I mentioned in my last post how we use an app called Evernote to log all our plants. If you’ve never seen Evernote before then I’d definitely recommend taking a look.
Essentially its a really easy and convenient way to take notes and review them on phone, desktop or tablet.
The information is stored in the ‘Cloud’ which basically means you can access it anywhere providing you have access to a copy of Evernote.
I have to say I think it’s brilliant but in the interest of balance … there are loads of other note apps out there that are comparable with Evernote.
When I first downloaded it my immediate reaction was wouldn’t this be great for keeping a record of the plants in the nursery. It’s simple to use, has as a host of really cool features and best of all it’s free!
How does Evernote work?
Essentially it maintains a series of Notebooks in which you store notes. Think of Notebooks as folders or categories and Notes as individual pages.
Each ‘Note’ is made up of text, photos, audio, video or a combination of.
There are the usual formatting tools, bold italic, colours etc. and it has both Search and Tagging features which helps when you have lots of notes to search through.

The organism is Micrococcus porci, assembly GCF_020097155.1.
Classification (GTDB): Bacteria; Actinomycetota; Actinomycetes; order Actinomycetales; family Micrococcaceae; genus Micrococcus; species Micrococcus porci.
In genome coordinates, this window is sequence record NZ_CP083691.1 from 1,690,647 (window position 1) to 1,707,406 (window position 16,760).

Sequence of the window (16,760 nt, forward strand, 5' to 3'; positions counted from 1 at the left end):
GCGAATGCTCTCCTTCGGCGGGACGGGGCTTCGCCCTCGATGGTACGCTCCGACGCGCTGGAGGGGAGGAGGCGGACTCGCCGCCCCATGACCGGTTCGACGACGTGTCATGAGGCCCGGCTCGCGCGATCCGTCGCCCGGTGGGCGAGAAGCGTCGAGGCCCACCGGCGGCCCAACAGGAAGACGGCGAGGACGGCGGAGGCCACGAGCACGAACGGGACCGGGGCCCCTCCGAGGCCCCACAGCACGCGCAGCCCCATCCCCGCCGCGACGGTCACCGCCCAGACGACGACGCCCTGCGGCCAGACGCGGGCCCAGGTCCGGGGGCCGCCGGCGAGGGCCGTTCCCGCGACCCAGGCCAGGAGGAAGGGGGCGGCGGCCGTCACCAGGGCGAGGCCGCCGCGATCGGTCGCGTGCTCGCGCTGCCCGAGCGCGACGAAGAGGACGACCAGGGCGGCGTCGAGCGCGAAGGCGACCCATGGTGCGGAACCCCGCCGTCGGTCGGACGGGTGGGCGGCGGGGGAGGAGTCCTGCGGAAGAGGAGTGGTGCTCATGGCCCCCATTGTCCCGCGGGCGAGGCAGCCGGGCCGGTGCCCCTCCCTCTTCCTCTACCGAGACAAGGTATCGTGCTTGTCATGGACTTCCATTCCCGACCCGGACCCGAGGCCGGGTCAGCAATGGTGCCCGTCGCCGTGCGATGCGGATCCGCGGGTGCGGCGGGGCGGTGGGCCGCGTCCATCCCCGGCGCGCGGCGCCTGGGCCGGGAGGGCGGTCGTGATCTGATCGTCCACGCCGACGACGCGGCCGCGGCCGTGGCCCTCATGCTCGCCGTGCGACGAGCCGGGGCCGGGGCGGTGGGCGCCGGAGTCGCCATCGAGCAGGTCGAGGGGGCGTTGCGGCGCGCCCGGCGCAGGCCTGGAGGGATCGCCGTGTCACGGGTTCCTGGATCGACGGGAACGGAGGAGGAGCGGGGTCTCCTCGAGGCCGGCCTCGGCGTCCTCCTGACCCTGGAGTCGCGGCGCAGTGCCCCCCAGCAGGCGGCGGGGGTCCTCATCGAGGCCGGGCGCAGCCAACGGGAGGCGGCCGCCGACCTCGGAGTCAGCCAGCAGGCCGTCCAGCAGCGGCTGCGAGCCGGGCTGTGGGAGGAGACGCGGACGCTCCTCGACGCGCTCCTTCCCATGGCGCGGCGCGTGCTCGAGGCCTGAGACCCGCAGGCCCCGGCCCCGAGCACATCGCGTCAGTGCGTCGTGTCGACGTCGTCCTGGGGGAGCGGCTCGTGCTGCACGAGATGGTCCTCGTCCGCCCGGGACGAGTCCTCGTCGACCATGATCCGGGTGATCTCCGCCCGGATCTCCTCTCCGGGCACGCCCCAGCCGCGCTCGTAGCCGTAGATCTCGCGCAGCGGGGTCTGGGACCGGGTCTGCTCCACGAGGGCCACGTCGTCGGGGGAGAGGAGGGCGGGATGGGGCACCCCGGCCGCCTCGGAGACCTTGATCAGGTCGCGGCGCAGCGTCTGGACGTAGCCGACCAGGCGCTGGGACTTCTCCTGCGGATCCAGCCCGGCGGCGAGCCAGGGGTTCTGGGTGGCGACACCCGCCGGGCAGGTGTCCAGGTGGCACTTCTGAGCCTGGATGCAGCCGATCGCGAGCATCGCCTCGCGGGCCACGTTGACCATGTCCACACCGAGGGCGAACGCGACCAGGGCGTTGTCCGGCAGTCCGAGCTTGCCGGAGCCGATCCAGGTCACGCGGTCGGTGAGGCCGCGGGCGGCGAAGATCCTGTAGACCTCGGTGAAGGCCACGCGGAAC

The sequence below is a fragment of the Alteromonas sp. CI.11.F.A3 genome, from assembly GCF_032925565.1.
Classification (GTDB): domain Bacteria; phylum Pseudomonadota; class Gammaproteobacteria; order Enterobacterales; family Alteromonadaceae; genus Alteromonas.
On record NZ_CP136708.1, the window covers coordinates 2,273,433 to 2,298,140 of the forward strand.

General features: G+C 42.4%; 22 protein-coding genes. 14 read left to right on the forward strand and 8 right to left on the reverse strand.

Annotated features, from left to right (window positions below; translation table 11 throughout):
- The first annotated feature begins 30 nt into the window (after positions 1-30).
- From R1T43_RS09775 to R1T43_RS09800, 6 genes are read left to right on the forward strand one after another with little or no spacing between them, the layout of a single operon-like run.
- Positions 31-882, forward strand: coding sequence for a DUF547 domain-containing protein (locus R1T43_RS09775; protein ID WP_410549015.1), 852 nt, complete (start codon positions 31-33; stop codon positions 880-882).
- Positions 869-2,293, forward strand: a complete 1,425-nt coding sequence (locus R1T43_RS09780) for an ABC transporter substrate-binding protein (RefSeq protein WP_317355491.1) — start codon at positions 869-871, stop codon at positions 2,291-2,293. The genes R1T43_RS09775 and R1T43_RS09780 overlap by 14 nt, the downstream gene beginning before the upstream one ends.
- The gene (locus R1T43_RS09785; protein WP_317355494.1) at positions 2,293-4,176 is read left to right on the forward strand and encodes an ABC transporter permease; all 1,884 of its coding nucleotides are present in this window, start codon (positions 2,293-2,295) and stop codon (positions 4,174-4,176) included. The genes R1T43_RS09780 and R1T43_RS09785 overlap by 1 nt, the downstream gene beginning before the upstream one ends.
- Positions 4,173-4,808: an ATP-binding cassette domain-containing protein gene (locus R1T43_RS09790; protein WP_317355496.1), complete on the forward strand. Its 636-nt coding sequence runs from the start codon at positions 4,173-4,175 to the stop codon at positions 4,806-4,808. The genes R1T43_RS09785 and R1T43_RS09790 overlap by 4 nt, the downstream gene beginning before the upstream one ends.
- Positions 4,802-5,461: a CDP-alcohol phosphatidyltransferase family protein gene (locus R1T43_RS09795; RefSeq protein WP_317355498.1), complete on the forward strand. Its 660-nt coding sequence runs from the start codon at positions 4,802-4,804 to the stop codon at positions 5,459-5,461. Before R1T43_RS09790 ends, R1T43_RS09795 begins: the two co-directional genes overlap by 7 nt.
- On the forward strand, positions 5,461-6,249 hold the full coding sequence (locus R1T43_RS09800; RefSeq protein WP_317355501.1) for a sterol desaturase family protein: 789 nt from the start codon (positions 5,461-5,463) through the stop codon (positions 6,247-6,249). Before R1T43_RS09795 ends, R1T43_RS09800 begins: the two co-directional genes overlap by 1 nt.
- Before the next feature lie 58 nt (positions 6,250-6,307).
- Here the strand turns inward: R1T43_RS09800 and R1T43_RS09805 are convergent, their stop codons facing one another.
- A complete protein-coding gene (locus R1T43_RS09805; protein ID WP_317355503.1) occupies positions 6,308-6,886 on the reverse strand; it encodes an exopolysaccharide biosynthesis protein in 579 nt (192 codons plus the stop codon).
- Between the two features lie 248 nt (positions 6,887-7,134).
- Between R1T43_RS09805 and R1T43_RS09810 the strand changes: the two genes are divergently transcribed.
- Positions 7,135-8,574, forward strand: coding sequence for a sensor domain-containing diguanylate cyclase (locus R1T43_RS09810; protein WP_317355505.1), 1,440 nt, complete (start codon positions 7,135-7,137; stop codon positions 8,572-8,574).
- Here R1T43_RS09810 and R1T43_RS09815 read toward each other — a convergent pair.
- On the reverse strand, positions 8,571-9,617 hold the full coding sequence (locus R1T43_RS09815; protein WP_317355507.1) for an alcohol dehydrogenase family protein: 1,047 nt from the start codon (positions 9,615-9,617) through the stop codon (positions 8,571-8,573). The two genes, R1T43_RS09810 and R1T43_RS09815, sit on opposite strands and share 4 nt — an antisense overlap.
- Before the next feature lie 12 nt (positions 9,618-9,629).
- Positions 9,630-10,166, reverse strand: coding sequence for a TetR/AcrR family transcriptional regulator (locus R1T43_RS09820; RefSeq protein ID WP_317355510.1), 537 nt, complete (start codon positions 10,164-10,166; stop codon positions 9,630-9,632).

Tags are great and can make sorting your notes so much easier.
For example you may want to find all the herbs in your collection but would rather not search through every note one by one. But if you create a tag called herbs and add it when you create a note it will make it much easier to find by simply clicking on the Tag feature and selecting the appropriate tag.
We like to keep things simple here and so tend to stick to a combination of text and images but have been occasionally known to add an audio describing the characteristics of the plant or any unusual growling conditions.
Each note has the full name of the plant and if applicable the common name along with details of the growing conditions. I also include a photo which comes in really handy as a reminder when the plant is out of flower.
Its also really useful if someone asks the same question when they’re thinking of buying the plant. I just whip out my phone and show them.
Here are a few suggestions for Notebooks.
Herbaceous, Roses, Ground cover, Evergreens, Climbers, Shrubs, Moisture loving plants, Grow well on chalk, Prefer Dry conditions.
If you want to learn more about Evernote there are loads of great videos on YouTube explaining every last detail but my advice is keep it simple and utilise the features that work best for you.
Hope you found this useful and do drop me a note if you’re using Evernote to track your plants as I’d love to know how we can make it work better for us.